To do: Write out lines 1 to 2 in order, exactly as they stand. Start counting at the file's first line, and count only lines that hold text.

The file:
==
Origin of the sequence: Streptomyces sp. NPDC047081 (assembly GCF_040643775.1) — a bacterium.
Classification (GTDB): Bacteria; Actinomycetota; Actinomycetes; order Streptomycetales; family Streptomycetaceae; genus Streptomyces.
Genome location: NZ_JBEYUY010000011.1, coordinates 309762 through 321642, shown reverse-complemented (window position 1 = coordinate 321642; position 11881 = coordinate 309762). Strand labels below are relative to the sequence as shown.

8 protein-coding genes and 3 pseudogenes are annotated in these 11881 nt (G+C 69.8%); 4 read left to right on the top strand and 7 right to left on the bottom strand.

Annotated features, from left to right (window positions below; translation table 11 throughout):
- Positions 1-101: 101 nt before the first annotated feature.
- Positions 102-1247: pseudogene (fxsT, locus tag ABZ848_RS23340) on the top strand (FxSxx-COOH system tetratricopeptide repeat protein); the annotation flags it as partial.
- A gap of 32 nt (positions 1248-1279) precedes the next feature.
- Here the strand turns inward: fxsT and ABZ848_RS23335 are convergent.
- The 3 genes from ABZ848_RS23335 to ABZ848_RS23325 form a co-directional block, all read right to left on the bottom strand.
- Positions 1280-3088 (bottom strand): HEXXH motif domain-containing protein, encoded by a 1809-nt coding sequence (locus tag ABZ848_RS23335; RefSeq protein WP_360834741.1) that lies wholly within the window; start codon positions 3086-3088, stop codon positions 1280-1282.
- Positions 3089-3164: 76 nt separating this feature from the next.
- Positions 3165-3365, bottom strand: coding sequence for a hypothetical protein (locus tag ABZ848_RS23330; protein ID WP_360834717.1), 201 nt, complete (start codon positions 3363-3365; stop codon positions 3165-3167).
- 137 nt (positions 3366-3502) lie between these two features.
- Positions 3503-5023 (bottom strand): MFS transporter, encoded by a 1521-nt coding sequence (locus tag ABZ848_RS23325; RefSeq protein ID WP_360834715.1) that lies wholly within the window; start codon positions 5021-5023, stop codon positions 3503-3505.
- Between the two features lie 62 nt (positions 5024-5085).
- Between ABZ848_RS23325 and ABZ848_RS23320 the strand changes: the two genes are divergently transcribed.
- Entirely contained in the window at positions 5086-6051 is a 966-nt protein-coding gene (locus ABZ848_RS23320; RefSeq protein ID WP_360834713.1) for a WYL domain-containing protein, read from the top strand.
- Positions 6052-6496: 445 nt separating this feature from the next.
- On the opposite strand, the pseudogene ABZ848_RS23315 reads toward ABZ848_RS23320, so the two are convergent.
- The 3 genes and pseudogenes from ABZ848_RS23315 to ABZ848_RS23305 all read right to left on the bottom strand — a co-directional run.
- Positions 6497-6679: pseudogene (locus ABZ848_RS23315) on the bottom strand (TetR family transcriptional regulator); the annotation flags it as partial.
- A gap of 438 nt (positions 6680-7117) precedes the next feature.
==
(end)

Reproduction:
Origin of the sequence: Streptomyces sp. NPDC047081 (assembly GCF_040643775.1) — a bacterium.
Classification (GTDB): Bacteria; Actinomycetota; Actinomycetes; order Streptomycetales; family Streptomycetaceae; genus Streptomyces.